From an undated letter by the Rebbe

By way of general introduction, it is necessary to have a clear understanding of where certain movements stand in relation to authentic Judaism. A closer look at their tenets confirm without a doubt, that these movements are based on compromise, and the surrender of principle in favor of convenience, for an easier "adjustment" to a particular time and place.

The consequence of this attitude is, first of all, that once one begins making concessions, holding no more to the principle of the inviolability of the pure faith and Divine Law, there is no telling how far one will go. Human nature is such that once one accepts the
principle of compromise in matters of faith, there is bound to be a steady erosion, every time with a lighter mind and less qualms. Secondly, it is bound to undermine one's respect for one's religion, knowing that anyone can "do business" with it; trim it a bit here, a bit there; and whatever is left - what real value can be attached to it, and what binding force can it have? Moreover, one, at the same time, loses also one's self-respect, recognizing one's lack of courage and personal weakness to hold on to one's own belief, or the beliefs of his people, and taking instead the line of least resistance.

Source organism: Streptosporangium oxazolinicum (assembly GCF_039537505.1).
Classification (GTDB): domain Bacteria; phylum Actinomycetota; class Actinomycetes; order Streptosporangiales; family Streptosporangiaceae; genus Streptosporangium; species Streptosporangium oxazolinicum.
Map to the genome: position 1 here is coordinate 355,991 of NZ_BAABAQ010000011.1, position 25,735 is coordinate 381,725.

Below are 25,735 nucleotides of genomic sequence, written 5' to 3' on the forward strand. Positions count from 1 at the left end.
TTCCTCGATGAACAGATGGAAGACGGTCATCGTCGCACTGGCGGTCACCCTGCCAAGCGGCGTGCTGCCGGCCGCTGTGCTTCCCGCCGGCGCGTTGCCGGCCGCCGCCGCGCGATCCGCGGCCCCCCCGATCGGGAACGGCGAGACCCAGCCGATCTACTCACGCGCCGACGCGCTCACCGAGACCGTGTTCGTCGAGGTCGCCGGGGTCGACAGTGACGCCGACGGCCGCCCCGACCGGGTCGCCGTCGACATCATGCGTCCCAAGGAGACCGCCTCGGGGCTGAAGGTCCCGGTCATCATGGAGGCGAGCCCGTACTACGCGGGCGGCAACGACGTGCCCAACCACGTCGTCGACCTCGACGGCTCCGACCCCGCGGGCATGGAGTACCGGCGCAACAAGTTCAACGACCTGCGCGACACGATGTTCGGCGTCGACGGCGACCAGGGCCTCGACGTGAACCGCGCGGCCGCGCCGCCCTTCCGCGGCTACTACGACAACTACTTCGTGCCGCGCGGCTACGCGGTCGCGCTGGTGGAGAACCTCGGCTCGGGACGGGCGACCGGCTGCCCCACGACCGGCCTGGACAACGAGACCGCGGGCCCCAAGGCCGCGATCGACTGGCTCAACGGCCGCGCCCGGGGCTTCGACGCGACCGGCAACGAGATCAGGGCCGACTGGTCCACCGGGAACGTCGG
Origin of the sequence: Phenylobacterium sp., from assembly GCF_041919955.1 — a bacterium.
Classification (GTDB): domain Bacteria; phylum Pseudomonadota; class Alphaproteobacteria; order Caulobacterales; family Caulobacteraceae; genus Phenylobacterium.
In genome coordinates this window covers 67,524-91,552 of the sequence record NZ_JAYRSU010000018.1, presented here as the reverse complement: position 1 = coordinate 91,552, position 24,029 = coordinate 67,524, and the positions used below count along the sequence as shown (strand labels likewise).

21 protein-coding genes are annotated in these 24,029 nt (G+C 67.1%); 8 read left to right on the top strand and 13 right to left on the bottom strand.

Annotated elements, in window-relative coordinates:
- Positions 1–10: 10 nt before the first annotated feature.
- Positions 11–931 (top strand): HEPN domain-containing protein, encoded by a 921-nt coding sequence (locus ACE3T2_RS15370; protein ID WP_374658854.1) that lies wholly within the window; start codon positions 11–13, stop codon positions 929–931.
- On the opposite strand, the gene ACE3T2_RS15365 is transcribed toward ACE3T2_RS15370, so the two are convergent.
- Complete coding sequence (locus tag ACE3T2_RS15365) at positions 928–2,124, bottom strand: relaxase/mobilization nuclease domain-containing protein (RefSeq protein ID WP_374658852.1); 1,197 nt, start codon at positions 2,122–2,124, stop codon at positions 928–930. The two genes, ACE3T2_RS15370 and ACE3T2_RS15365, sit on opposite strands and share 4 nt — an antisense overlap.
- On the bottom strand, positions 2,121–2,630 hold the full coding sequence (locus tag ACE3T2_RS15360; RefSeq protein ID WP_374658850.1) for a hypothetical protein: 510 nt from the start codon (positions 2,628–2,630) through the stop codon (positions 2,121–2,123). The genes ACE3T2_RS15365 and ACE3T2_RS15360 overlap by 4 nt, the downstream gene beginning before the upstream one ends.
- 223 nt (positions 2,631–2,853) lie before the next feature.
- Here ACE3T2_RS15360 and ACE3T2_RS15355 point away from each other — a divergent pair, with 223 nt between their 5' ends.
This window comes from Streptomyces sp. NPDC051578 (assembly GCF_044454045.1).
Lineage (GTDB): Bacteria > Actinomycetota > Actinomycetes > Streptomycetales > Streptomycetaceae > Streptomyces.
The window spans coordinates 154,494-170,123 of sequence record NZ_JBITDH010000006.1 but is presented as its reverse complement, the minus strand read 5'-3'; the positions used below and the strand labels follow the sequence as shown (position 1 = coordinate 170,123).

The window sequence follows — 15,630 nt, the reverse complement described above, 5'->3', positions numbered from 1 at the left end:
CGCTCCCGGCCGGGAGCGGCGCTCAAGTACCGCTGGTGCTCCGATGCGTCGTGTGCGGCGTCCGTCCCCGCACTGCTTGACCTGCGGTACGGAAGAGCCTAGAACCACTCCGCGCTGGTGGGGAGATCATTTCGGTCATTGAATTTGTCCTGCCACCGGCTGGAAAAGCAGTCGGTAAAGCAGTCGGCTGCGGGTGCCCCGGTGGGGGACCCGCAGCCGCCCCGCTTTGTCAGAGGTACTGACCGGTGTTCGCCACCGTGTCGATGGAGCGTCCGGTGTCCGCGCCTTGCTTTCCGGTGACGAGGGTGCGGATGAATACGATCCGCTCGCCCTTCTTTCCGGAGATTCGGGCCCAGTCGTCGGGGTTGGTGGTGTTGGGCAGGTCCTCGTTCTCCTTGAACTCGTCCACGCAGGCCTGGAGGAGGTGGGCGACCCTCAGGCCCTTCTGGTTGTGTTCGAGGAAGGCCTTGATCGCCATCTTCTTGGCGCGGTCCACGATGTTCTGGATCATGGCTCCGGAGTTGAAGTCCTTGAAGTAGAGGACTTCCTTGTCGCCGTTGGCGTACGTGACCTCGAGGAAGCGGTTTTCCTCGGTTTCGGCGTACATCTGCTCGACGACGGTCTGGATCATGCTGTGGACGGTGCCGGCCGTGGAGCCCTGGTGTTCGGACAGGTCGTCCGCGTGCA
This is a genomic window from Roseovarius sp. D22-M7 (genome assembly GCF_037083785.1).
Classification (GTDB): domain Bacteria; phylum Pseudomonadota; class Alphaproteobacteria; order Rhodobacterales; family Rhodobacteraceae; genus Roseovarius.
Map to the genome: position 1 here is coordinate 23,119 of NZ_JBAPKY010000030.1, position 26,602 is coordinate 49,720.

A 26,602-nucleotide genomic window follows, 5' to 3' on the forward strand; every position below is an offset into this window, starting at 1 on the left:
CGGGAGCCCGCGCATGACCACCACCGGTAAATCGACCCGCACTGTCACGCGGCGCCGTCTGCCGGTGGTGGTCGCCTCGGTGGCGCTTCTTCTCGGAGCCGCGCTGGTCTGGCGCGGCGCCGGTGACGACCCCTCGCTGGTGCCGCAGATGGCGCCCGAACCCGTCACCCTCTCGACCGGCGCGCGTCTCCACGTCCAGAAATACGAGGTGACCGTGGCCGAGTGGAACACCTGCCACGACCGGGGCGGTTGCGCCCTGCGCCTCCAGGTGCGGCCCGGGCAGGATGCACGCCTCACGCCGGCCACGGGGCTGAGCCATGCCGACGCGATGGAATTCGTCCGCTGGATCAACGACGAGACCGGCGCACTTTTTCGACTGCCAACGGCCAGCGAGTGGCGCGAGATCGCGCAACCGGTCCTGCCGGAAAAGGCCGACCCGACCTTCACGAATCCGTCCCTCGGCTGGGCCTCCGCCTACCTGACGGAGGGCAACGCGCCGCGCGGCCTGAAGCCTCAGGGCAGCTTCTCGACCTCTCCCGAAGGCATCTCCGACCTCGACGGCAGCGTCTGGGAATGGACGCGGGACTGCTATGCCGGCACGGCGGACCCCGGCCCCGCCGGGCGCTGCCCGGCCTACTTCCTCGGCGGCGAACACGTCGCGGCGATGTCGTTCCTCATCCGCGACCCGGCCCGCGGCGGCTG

Young people, filled with energy and determination and unsullied faith are not naturally inclined to compromise in any field, much less in the higher values of life. This explains why most of the "conformists" in social and conventional aspects of life are to be found among older people. Consequently, young people take their personal convictions much more seriously and are bound to be more affected.